Workshop visit: Tim Wells | WYSO
Tim Wells travels a lot for work. He resides in Michigan, but has been practicing community art in Troy, Ohio since 2015 and recently spent a year as an artist-in-residence at Mississinawa Valley School in Darke County, Ohio. I visited him at the site where he shot his latest series of works.
“My first day at school, it was just fun to be back in the middle school,” Tim said. “And so I just thought it was hysterical that I could go into the lunch queue and walk across and have this lunch on a polystyrene tray.”
Tim asked a student, “What are we today?”
She replied, “Nachos loaded.”
He enthusiastically replied, “Oh, I like those!”
“And so I just took a picture and sent it to my wife and said, ‘Hey, I’m a student again!’ So I started doing it every day, I started taking a picture of my lunch,” he recalled. “And then it became something I had to do, it was kind of, once I started, I didn’t want to stop.
A student asked Tim, “So what’s the point of talking about lunch?” »
Tim replied, “It’s about time and how artists document time in their artwork, and so it’s me documenting my school year here through my lunches.”
“I think time is more, is presented differently by a photographer than by other visual arts because we work in such fractions of time when we make our images,” Tim said. “I’m more of a street photographer than a studio photographer. I like to explore the world with my cameras and take pictures of what interests me.”
I asked, “So what’s your favorite lunch?”
Tim replied, “Walking tacos are always popular, Sloppy Joes were nice, one thing I was always trying to figure out was that with the pizza they always served corn. I don’t know what pizza has to do with corn, but when you saw the menu had pizza it was like ‘Okay we’re going to eat corn today’.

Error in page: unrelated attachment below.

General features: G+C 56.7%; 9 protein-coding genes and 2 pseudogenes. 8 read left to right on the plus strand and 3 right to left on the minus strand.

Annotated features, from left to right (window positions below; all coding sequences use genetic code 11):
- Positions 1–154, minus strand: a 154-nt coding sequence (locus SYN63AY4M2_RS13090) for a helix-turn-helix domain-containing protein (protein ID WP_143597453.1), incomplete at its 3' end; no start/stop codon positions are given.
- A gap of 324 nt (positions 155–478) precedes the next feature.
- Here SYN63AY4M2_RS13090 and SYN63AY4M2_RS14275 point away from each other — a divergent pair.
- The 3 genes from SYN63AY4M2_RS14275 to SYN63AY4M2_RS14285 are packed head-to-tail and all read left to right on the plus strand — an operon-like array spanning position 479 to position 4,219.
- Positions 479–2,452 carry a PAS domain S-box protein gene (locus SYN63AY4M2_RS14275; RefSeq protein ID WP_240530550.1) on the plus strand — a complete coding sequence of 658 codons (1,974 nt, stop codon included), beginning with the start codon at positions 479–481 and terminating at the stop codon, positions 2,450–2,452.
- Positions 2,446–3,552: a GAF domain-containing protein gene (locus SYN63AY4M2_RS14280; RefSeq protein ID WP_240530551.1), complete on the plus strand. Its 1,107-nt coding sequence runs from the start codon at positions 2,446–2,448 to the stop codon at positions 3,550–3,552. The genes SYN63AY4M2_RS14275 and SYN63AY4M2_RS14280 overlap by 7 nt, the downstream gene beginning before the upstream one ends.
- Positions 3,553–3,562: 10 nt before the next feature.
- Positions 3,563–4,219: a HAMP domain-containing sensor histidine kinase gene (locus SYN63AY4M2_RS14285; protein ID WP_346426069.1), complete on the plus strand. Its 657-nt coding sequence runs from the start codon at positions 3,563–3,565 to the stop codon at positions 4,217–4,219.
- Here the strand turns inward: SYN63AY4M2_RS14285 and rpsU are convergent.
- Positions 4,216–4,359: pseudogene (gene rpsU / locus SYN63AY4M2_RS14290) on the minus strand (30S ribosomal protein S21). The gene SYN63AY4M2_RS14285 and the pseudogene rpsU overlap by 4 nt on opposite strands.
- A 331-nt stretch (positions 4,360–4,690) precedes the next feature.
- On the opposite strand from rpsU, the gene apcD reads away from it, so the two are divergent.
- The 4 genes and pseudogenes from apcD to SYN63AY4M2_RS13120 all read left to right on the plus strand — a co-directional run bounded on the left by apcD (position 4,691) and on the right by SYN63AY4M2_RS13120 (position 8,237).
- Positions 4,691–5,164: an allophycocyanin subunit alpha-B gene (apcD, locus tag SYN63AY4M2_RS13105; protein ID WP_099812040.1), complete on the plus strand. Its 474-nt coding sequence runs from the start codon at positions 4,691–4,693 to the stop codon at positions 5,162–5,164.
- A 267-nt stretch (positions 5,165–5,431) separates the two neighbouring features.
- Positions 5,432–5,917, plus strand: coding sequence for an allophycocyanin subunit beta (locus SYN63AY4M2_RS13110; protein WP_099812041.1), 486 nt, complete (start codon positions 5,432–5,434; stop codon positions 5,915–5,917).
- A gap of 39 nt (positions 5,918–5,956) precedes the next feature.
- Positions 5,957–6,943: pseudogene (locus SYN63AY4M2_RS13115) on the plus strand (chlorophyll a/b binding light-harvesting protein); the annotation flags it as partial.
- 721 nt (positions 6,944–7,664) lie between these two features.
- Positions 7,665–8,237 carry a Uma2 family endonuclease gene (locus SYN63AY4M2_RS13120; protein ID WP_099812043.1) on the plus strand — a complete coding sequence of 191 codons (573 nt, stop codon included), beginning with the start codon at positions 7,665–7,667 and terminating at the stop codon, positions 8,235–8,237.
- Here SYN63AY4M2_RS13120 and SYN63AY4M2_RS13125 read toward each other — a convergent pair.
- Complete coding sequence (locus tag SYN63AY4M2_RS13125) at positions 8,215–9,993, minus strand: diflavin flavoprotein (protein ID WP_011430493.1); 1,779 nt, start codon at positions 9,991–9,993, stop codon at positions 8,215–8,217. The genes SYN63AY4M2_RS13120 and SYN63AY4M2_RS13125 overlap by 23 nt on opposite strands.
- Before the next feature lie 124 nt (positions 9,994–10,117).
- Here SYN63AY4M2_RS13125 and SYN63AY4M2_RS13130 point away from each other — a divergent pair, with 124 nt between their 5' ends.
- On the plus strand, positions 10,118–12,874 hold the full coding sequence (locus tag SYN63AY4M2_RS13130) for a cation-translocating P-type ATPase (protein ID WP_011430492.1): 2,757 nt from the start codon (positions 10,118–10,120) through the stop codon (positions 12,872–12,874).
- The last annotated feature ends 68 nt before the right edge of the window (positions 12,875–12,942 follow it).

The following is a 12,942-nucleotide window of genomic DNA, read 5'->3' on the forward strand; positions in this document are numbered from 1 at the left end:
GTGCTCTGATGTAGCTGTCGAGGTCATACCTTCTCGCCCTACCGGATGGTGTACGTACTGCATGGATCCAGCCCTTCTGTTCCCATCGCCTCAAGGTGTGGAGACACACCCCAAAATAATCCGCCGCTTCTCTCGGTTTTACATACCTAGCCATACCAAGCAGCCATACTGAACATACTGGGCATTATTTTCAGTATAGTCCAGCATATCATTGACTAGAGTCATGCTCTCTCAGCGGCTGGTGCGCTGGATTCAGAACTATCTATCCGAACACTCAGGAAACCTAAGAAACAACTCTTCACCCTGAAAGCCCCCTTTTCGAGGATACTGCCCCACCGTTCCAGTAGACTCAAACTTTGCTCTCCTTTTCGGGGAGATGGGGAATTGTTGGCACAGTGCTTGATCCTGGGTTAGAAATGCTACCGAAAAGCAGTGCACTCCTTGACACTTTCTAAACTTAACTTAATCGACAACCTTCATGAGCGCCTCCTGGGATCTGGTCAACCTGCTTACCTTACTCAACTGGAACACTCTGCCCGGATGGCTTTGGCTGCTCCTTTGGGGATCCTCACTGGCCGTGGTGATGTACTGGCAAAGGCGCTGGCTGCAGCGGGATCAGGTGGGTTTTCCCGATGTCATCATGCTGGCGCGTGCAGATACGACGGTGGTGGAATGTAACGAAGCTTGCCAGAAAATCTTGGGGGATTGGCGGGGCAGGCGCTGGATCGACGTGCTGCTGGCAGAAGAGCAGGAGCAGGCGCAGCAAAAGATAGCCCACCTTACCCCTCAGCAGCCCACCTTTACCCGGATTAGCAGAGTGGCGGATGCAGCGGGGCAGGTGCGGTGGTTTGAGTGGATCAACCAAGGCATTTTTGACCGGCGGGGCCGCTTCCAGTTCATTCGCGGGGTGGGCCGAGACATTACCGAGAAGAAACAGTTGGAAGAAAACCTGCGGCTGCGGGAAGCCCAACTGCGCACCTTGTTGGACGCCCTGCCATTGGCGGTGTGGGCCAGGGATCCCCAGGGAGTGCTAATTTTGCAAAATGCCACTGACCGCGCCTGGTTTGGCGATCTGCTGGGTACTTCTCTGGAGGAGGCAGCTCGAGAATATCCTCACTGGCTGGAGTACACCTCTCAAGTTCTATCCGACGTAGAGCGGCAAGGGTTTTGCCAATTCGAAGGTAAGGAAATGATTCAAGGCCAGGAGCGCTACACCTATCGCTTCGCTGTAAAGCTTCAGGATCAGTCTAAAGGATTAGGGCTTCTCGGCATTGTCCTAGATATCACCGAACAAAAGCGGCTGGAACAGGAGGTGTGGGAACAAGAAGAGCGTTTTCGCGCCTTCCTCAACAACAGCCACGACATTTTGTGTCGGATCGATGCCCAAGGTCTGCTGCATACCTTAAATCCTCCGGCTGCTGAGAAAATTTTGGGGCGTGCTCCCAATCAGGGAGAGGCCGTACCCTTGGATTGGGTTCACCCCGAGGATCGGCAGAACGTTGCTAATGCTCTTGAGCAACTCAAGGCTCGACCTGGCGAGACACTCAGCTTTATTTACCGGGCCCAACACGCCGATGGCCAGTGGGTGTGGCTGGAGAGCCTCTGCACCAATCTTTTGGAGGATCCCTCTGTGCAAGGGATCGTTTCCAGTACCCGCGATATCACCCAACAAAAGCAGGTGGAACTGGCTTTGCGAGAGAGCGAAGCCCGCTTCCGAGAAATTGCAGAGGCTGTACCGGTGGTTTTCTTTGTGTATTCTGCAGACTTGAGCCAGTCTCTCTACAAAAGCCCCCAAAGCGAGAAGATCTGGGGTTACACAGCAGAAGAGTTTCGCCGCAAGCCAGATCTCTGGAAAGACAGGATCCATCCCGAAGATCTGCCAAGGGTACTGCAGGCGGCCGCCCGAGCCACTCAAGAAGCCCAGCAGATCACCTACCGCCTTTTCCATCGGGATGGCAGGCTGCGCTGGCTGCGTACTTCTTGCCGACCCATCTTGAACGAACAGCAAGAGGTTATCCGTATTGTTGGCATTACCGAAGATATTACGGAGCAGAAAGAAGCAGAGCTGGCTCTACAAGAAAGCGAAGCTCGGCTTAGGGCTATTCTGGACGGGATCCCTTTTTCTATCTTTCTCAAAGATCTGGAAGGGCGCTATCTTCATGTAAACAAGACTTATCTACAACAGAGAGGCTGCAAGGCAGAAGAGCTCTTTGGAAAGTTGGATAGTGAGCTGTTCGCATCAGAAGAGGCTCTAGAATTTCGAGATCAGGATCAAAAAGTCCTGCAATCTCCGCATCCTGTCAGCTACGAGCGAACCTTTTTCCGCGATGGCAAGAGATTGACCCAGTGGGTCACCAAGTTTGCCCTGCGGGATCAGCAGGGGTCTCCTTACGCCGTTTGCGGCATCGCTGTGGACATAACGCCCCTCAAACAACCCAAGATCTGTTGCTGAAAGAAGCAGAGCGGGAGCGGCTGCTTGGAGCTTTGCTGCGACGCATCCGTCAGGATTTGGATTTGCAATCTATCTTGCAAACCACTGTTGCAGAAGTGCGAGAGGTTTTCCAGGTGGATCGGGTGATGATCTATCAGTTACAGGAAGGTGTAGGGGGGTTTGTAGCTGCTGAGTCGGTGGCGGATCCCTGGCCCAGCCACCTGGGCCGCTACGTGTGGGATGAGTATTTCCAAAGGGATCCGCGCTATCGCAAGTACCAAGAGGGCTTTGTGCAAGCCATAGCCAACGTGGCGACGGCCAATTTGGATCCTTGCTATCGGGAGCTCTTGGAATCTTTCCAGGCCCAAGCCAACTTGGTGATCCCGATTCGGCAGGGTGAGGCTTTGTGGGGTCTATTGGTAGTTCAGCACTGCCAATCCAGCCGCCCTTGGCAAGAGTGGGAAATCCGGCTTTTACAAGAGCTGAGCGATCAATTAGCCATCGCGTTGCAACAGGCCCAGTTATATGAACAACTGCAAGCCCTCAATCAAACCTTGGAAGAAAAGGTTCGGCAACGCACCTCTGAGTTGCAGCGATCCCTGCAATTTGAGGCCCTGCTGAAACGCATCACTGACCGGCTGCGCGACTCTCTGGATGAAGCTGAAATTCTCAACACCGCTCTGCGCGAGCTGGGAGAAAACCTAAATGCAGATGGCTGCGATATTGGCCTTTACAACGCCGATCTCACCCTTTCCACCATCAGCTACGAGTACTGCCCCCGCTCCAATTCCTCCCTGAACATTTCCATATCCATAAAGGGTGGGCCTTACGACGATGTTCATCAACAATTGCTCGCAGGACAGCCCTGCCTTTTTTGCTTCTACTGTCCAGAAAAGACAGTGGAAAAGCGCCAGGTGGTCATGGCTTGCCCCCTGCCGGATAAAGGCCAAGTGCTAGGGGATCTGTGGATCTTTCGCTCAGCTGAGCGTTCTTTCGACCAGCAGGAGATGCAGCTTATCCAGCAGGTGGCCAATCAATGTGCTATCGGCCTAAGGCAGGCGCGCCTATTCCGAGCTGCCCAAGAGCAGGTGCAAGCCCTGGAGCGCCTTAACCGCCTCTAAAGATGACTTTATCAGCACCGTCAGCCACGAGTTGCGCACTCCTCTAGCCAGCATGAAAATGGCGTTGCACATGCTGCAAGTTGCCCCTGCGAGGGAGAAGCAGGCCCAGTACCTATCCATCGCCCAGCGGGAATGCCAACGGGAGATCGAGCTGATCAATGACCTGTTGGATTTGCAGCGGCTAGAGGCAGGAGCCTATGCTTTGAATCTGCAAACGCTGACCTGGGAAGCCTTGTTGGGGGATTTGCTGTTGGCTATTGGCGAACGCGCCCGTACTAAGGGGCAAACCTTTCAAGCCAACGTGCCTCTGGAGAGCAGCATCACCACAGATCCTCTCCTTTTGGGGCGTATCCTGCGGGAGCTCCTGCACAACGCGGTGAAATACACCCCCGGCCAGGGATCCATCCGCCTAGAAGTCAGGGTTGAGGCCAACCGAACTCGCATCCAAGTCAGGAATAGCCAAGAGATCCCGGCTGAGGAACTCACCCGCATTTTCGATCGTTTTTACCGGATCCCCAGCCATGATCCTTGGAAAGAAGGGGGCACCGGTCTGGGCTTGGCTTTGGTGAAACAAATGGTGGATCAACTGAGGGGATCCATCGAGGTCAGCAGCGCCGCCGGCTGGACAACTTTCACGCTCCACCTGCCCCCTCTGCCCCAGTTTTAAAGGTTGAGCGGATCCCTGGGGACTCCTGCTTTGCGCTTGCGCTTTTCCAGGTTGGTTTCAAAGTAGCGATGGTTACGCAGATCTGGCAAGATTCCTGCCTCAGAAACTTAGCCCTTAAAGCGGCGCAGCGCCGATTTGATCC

“In my brain, you know this takes me back to seventh grade,” he said. “You walk through the lunch line, and I specifically remember the buns and snickerdoodles being the best buns and snickerdoodles ever. So to have a chance to go back and relive that, as an adult, as someone in their 50s, you know, has that chance to go back.”
“For the past five years, I’ve been more on the arts, community, and curatorial side than the creative side. I’m an introvert,” Tim said. “So having to go to galleries and sell his work wasn’t really my thing. Going to gallery openings was the most painful experience I’ve ever had in my life. So I kind of dropped out of that scene, and that’s how I started working in the community, so I started looking for residencies because my work is site-specific, I’m more interested in going to new places and seeing new things than sitting in my studio day after day after day.”
“When I travel, the first few days I take photos of the obvious. Then I start looking for the everyday stuff, then I start looking for the weird and quirky stuff. How can I see the city that I live in? with a fresh look as if I was here for the first time,” said Tim.
“I have very broad interests.” proclaimed Tim. “I do photography but I also do painting, I do printmaking, I do screen printing, I started a non-profit association, and we were showing films at the cinema in Troy, we started doing a podcast on it, and there was a newsletter that was Art Around Town Dayton, and the person running it asked if anybody wanted to take it over, and I said, ‘Sure, I’ll do it!” And I keep expanding things more and more, but I don’t think that dilutes me as an artist, it just helps me understand and appreciate more of what I’m trying to do .”
Tim calmly said, “I’m getting to the point in my age where I realize that all the things I wanted to do when I started out as an artist might not be achievable, so it’s more aware that maybe I’m leaving my mark on the world is going to be different from what I thought twenty years ago.”
Studio Visit is produced by Susan Byrnes and created at Eichelberger Center for Community Voices at WYSO.